I was ready to write another store about how hotels should stop storing our credit card data when I saw the headline. But then I read the letter to customers and it got interesting...
The Westin Bonaventure Hotel and Suites in Los Angeles is reporting that between April and December of 2009 they had a credit card data breach. They are advising that the breach affected customers who made purchases to as many as four of their hotel restaurants and their valet parking.
The report is specific to a breach of data by "outside hacker[s]" and was directed at the point of sale systems (those are the systems that they use to swipe your cards and take your money).
This is where I think this gets interesting:
The hotel chain is reporting that the loss of data includes "the names printed on customers' credit or debit cards, credit or debit card numbers, and card expiration dates." They also state that "the hacker did not obtain any information from the computer system used to store hotel guest information."
So, you may be wondering, why do I think that is the interesting part? If a "hacker" stole data, but did not get it from the systems that store hotel guest data, where did they get it?
My bet is that they discovered an employee using a card skimmer to copy data from the credit/debit cards of customers. (A card skimmer is a small device that someone can swipe a card through. The skimmer has a small memory card that will save a copy of the data stored on the card.) You hand your credit card to the waiter/waitress and they walk away. The perfect chance for them to skim your card and steal your data. What information can they get by skimming? Your name, your card number, and the expiration date. Note there is no mention about customer address, phone number or any other information.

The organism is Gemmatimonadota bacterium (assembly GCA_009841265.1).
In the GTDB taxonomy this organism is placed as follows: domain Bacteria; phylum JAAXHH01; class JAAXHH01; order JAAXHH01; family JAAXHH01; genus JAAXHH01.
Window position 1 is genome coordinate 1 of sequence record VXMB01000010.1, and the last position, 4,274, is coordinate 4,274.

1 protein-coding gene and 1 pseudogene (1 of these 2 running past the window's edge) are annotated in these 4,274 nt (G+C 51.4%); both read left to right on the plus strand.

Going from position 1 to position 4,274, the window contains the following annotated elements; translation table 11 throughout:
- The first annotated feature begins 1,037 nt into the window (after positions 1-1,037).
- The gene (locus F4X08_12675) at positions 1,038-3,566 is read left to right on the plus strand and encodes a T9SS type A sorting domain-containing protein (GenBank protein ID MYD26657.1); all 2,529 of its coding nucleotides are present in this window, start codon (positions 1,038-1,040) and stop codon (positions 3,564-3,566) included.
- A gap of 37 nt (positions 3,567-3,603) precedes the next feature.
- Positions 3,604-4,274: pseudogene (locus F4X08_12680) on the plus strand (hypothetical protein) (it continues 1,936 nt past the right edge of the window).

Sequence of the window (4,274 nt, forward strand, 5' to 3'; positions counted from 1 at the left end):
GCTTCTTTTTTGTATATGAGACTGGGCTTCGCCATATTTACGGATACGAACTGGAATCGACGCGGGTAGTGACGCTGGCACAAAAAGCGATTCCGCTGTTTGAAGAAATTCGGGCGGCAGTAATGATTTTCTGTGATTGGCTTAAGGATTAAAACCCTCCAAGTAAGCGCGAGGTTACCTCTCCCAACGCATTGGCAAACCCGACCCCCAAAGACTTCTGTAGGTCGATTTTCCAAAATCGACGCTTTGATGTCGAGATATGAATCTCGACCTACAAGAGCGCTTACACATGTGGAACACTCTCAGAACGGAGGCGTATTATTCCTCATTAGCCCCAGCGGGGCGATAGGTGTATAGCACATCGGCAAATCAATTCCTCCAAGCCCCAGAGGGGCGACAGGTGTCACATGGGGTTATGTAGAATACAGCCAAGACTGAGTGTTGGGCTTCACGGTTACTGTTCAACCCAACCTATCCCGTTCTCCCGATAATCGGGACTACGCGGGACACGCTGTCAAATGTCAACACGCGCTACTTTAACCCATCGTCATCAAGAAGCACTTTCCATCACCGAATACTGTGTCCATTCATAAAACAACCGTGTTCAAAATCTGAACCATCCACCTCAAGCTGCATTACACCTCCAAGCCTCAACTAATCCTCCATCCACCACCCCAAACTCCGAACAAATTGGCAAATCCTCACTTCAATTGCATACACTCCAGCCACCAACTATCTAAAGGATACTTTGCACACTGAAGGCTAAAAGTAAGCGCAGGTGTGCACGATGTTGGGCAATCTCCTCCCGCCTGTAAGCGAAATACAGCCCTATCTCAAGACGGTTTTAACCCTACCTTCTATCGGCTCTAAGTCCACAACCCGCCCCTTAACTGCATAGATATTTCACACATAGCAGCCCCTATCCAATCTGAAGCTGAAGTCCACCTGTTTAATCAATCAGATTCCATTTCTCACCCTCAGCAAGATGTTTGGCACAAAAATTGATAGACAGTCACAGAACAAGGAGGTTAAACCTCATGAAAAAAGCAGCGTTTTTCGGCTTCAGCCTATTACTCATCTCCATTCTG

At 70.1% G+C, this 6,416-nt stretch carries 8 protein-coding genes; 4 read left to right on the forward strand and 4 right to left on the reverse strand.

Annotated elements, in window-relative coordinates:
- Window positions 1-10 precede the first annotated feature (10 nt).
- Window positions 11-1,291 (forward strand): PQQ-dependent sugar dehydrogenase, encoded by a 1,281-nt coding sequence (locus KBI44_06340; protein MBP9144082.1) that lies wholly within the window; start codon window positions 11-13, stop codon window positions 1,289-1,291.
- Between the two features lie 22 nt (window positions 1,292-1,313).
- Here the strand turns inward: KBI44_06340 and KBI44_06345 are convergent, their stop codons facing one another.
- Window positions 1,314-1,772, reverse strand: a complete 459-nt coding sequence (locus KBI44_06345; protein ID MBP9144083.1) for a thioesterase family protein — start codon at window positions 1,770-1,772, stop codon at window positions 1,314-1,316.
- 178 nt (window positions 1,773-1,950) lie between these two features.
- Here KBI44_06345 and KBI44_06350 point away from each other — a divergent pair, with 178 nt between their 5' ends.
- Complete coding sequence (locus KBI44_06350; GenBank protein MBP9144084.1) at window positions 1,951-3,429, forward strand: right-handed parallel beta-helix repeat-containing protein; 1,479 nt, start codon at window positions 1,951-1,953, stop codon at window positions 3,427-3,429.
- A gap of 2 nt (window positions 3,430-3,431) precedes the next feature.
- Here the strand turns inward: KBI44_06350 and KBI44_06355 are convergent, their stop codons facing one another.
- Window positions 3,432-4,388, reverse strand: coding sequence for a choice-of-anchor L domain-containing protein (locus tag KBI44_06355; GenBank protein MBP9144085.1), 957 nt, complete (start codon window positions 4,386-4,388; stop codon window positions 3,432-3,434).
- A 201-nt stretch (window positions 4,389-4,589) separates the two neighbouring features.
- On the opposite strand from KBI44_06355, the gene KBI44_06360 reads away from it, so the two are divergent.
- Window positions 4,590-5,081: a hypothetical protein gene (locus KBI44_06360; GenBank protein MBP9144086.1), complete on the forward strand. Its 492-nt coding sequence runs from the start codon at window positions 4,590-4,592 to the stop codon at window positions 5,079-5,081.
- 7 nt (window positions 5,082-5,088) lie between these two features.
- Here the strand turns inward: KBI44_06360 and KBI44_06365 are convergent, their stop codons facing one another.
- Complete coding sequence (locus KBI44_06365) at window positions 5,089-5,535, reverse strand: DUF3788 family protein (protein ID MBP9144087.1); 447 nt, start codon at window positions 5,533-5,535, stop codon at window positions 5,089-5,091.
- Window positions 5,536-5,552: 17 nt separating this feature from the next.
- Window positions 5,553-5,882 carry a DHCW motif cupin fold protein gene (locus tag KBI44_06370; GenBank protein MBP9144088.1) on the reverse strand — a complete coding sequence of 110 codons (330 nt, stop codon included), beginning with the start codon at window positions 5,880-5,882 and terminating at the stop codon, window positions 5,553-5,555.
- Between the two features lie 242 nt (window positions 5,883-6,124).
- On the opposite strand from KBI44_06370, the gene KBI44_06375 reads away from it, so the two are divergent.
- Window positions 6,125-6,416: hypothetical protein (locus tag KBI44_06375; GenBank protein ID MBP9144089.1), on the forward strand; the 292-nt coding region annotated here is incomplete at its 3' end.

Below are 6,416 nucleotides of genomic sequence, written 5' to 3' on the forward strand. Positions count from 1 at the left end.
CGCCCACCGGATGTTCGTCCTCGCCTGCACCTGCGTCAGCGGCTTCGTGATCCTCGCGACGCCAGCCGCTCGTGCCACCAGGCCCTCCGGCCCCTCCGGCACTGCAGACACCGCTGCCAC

Since handing over your credit card is common practice, the best way to protect your self from fraud is to:
- Review your credit card statement.
- Save your receipt so you can compare the amounts.
- Never, Never, Never hand over a debit card. Debit cards draw on your account while credit cards extend credit. Ask yourself, is it easier to dispute a charge or try to get your money back from a debit draw?
John "Mike" Wright